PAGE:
Down, Set, Hold On…

Matthew McKenna Photo Editor
Rickey Zmmerman 10th running drills with a trash can.

With the COVID-19 pandemic rocking the world, students are struggling to find an anchor of normalcy in their lives. Fans of Wilson sports used to gather to watch athletes compete in fierce competition with other schools. Whether it’s face masks on the field or social distancing to prevent COVID-19 on the courts, everything is different. That’s not a bad thing however. These rules are meant to keep people safe, keep people healthy, and keep people practicing. But how is this new environment impacting the world of Wilson sports?

Wilson High school’s Athletic Director Jeff Evans makes most decisions regarding what can and cannot happen with sports, but he is not at the top of the food chain. 

“The Long Beach Unified School District High School Office provides direction to all of the high schools with regards to if/how/when sports can resume. They receive their guidance from the City of Long Beach Health Department, and the Los Angeles County Health Department,” he explained in an email. 

Evans is only listening to the district, who is only listening to the Long Beach Health offices, who is only listening to the Los Angeles Health offices. Essentially, everything about this is out of the school’s control. As long as schools follow the LA health office’s advice, which comes from the CDC, students will get back to playing as soon as possible. 

Football

Getting a grip on COVID-19 has been hard for many sports but has been especially debilitating to football in recent months.

Since July, they have been conditioning with no weights or balls. Only come late September was the team given access to the weight room and footballs. The team has also been split into two, offense and defense, to better control social distancing and player exposure.

It has been a rough start to the year, with some players not attending practices due to unforeseen consequences of COVID-19. Coach Ziegenhagen believes football season will make a comeback, as will team morale. “I’m a glass-half-full kind of guy,” he says. With hope in the endzone, nothing is stopping our football team from preparing like it’s the CIF champs. 

Surf

While many sports find themselves meeting for online workouts, the surf team enjoys surfing. 

“As a naturally distanced sport, we are able to practice very normally,” said Coach Antone Martinho. First period, surf’s up at 6:30 a.m. and out of the water at 8 a.m. Even with this fairly “normal” environment, students don’t get to do all their normal activities. 

In a non-COVID-19 world, the team typically would practice four days a week, attend one to two contests a week, meet for beach clean-ups monthly, watch guest speakers, and even take a course with lifeguards learning lifesaving skills. None of those extras are happening now.

Although Martinho admits that team morale is hard to keep track of during this time, he reports that team attendance is consistently high.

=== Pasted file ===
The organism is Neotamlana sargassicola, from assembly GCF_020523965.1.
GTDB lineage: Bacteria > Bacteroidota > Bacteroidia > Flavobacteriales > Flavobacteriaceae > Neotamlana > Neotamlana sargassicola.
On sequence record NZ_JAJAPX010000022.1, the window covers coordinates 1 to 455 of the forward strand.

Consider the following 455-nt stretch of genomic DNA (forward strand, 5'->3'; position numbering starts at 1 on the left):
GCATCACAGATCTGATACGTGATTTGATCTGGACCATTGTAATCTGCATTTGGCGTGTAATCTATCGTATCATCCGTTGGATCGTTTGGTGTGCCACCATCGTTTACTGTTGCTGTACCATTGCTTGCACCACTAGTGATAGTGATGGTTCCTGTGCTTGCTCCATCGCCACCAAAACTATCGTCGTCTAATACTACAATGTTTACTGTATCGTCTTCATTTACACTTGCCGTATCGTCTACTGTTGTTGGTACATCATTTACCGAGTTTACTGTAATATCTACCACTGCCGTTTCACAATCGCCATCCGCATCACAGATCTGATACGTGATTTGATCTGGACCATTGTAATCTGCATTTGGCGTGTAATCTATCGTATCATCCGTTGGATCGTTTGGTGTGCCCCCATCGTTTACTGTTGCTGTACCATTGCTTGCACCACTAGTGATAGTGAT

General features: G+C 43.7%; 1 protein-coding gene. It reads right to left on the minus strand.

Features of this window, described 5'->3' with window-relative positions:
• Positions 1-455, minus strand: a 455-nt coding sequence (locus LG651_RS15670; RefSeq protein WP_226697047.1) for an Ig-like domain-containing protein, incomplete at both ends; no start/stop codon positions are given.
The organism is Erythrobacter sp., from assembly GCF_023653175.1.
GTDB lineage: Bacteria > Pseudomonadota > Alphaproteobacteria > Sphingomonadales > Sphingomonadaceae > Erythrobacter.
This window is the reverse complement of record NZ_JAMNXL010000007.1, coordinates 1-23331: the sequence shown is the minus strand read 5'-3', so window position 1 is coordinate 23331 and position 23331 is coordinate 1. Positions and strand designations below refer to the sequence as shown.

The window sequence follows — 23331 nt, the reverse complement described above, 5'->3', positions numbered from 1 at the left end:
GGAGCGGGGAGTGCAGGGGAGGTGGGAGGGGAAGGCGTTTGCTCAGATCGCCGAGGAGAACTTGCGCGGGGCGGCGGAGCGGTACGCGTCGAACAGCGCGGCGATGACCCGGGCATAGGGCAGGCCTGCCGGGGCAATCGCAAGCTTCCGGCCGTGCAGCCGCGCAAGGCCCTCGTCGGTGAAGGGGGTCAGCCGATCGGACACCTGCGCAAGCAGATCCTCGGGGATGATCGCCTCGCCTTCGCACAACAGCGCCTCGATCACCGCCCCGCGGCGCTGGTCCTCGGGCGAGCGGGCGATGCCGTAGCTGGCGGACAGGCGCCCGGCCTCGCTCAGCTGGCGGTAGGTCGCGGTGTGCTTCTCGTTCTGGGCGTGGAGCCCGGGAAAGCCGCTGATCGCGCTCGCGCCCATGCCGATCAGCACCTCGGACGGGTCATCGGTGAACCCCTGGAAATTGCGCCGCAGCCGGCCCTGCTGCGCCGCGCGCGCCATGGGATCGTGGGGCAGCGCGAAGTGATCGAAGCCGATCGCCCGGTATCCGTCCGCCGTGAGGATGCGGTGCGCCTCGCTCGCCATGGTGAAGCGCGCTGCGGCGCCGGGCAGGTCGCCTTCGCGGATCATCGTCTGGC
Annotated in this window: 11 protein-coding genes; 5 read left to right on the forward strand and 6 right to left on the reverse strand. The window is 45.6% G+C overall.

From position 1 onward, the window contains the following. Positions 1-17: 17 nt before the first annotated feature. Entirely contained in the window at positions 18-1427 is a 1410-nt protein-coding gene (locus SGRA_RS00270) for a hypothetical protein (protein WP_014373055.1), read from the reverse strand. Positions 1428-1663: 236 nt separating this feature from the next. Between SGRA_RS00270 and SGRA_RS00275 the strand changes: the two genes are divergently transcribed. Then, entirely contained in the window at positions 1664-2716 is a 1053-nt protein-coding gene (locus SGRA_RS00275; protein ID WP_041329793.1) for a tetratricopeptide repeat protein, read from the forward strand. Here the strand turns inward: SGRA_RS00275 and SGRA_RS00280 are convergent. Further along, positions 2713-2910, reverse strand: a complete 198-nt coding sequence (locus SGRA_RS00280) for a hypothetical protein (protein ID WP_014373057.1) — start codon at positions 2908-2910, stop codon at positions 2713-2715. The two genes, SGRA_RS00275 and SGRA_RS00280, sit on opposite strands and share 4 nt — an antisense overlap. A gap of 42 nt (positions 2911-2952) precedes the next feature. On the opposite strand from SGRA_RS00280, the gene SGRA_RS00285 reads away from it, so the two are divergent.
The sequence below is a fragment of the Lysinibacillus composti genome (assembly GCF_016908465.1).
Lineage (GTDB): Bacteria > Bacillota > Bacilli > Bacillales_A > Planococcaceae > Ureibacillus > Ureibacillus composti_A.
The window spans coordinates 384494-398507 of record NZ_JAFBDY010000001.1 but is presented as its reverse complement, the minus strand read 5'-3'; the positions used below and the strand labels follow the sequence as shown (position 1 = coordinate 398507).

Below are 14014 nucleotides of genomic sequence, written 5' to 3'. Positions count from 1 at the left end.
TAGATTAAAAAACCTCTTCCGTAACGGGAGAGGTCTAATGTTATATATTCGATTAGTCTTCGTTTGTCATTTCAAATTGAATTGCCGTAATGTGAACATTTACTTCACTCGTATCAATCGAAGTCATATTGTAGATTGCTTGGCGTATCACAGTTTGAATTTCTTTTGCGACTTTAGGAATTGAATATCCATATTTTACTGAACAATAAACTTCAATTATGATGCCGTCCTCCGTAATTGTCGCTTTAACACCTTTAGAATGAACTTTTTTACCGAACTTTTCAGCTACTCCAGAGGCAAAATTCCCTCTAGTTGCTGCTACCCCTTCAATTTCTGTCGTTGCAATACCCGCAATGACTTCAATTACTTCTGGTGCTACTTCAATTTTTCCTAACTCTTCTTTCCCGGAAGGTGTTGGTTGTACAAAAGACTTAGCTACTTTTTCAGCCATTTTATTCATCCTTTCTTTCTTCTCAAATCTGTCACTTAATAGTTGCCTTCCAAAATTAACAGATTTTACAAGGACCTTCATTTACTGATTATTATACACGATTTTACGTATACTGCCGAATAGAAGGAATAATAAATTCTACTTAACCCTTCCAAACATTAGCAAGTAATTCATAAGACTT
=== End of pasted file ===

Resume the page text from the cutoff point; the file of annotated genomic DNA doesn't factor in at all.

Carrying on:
Girls Swim

Most sports are gearing up to get their equipment back, but not girls swim. Coach Maggie Twinem shared that even when restrictions are lifted, she will refrain from using most equipment. 

Currently, the team is only allowed one girl per lane while they practice. Between 2 p.m. to 5 p.m., girls are swimming, but only half the team per session. This allows for all girls to get practice time while maintaining social distancing and following all rules. Even with these restrictions, the girls have kept their morale high. 

“Since the first time they saw each other, they knew they could make it through the year,” said Twinem. She assumes this hope will extend to parents as guidelines start to allow spectators in the future. 

Gymnastics

Gymnastics has been trying to form a strong team bond for years now. Still, COVID-19 isn’t setting them back. 

Coach Thourn Heng described his past years as “me me me instead of us us us; everyone was in it for themselves.” 

But instead of even fiercer selfishness, the team has shown compassion and strength. Without equipment, practices are more like workout sessions, even in person. 

“Technique and mental strength are the most important thing for us…it is basically all we can build,” said Heng. 

Because COVID-19 spreads through contact, athletes are put at a far higher risk of getting sick if they share equipment. It would seem the solution is to give everyone their own equipment like football or basketball, but gymnastics equipment is bulky and expensive. President of the team. Arelys Dorantes, 12th grade, says, “practice feels very strange without equipment, especially a (padded) floor.”

Softball 

High school softball is adjusting to new rules and precautions following the COVID-19 guidelines. It is difficult to practice the most important fundamental skills: throwing, hitting and fielding. The first sanctioned softball game since we left school on March 13, will be played in the spring of 2021. Currently in October practices are Tuesdays and Wednesdays from 2 p.m. to 4 p.m. 

“We are starting a month later so hopefully that’s enough time to figure out how we can have a safe season,” said varsity Coach George Molina. Coach Molina is still optimistic for the future even through all of the obstacles. 

Boys and Girls Golf 

With the setback of COVID-19, contact sports like football are in a tough position to play, but not golf. 

I think out of all sports golf has the best chance of going back to play and have a “normal” season in March,” said Coach Kurt Holmes. He is hopeful for the future of his boys and girls golf team which should be expected to begin on March 22nd. As of COVID-19 golf is not allowed to play on a course as a whole team, which paves the path for a new opportunity. Players are currently allowed to sign up for chipping practice via an excel spreadsheet found on the Wilson golf homepage. Practice takes place behind the baseball field socially distanced with masks and is limited to five players per practice. 

“This can be very beneficial because most golf courses don’t have a chipping green and this is a good replacement for that,” said junior Emi Sverduk on the girls varsity team.